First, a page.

Tuesday, January 22, 2008

Thursday, January 17, 2008


The ultimate horror in science fiction is neither death nor destruction but dehumanization, a state in which emotional life is suspended, in which the individual is deprived of individual feelings, free will, and moral judgement. That the most successful SF films of the past decade seem to be concerned with dehumanization simply underlines the fact that this type of fiction hits the most exposed nerves of contemporary society: collective anxieties about the loss if individual identity, subliminal mind-bending, or downright scientific/political brainwashing. (Not by accident the trend began to manifest itself after the Korean War and the well-publicized reports coming out of it of brainwashing techniques.)

We have come a long way from Metropolis and the encroachment of the machine. Nowadays man can become the machine himself. The automatoned slaves of modern times look perfectly efficient in their new painless state. From this aspect, they are like the zombies of old-- only we never bother to wonder if zombies were happy in their trance.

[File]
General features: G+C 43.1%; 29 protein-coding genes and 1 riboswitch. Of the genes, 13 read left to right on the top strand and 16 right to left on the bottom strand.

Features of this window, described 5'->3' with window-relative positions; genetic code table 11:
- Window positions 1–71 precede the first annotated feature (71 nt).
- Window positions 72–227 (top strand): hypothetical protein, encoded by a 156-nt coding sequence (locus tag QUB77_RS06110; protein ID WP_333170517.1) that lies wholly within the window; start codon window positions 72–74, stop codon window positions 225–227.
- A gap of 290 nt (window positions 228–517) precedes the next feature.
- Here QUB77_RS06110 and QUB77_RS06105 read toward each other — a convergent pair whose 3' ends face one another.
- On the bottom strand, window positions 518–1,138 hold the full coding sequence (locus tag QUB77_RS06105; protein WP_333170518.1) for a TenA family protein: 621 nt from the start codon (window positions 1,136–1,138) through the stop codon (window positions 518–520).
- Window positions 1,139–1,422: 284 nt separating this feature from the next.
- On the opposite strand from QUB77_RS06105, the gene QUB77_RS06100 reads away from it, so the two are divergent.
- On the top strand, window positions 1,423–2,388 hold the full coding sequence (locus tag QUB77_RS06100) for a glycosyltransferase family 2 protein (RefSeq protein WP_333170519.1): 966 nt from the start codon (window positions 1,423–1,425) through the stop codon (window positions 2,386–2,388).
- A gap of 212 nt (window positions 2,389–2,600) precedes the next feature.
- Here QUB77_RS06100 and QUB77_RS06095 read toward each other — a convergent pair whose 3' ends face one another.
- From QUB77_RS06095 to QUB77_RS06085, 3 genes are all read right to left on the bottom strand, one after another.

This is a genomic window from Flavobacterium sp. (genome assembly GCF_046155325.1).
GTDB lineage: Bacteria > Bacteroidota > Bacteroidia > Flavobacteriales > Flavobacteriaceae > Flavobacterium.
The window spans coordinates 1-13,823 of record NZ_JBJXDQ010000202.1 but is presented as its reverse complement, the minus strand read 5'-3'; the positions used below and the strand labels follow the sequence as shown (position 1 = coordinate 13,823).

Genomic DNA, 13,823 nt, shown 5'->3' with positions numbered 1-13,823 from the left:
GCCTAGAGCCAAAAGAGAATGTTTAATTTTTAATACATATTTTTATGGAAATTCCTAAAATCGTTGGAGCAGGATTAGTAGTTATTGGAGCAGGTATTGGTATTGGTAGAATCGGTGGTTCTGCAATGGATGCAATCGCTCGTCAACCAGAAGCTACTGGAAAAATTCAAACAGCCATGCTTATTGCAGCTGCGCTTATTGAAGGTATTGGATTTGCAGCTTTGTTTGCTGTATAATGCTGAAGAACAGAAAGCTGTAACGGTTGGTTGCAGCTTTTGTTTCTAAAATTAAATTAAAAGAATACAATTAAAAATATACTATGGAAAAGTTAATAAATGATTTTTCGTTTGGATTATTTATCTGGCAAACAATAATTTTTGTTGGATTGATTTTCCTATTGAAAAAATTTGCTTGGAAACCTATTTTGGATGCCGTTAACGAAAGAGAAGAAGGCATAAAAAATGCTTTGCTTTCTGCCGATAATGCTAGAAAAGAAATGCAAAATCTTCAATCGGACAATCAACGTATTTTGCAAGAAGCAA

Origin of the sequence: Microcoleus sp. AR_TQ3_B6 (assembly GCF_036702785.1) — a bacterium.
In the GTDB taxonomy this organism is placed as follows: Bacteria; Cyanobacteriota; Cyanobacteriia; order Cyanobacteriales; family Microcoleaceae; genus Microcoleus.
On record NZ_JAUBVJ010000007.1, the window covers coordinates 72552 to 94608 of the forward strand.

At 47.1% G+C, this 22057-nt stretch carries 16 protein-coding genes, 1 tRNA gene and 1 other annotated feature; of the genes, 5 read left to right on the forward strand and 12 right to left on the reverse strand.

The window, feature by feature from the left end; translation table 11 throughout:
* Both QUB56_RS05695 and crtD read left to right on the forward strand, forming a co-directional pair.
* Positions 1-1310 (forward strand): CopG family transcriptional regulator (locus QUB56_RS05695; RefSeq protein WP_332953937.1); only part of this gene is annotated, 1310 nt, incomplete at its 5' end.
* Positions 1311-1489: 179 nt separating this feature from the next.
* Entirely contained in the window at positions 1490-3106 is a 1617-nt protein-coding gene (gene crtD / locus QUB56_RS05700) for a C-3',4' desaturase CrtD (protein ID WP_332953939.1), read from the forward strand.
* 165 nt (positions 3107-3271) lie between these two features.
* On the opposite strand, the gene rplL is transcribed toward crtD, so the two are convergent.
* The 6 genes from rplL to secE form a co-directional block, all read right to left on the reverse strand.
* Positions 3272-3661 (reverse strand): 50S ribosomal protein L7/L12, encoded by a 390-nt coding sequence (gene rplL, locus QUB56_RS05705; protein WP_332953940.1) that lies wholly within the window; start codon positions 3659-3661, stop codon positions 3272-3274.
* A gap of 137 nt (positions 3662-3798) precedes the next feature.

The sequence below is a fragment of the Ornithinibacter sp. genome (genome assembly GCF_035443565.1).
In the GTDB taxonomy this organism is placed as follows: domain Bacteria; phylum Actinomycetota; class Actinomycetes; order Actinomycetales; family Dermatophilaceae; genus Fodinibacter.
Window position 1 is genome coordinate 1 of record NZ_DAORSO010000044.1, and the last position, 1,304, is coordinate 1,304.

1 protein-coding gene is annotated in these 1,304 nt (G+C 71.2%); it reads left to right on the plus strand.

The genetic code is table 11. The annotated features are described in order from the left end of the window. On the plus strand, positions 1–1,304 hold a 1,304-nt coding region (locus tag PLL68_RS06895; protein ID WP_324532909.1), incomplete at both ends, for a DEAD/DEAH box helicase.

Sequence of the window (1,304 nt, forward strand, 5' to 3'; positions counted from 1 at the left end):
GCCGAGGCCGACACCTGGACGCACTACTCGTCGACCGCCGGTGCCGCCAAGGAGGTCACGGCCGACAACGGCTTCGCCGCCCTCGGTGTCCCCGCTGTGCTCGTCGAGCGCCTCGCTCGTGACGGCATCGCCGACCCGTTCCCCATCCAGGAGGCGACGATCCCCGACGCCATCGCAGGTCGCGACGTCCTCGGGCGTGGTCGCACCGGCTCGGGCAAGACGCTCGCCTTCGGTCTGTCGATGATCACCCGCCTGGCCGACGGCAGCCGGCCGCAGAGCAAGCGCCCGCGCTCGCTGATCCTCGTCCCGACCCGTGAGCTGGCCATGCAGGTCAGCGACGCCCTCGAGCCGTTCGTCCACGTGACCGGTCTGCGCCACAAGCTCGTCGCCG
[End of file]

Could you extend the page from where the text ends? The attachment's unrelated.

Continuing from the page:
--Carlos Clarens: An Illustrated History Of Horror and Science Fiction Films (1895-1967). New York: Putnam, 1967.

Sunday, January 13, 2008


"A man goes away from his home and it is in him to do it. He lies in strange beds in the dark, and the wind is different in the trees. He walks in the streets and there are faces in front of his eyes, but there are no names for the faces. The voices he hears are not the voices he carried away in his ears a long time back when he went away. They are so loud he does not hear for a long time at a stretch those voices he carried away in his ears. But there comes a minute when it is quiet and he can hear those voices he carried away in his ears a long time back. He can make out what they say, and they say, Come back. They say: Come back..."

--Robert Penn Warren, from his novel All The Kings Men, Harcourt, Inc. 1946.

Saturday, January 12, 2008


Jack London was born today in 1876. I've been celebrating by listening to White Fang on tape while drawing an 11 pg. sequence for THE LONE RANGER #11, for Dynamite Entertainment. The story is a beautiful and poignant kind of Indian folktale, written by Brett Matthews.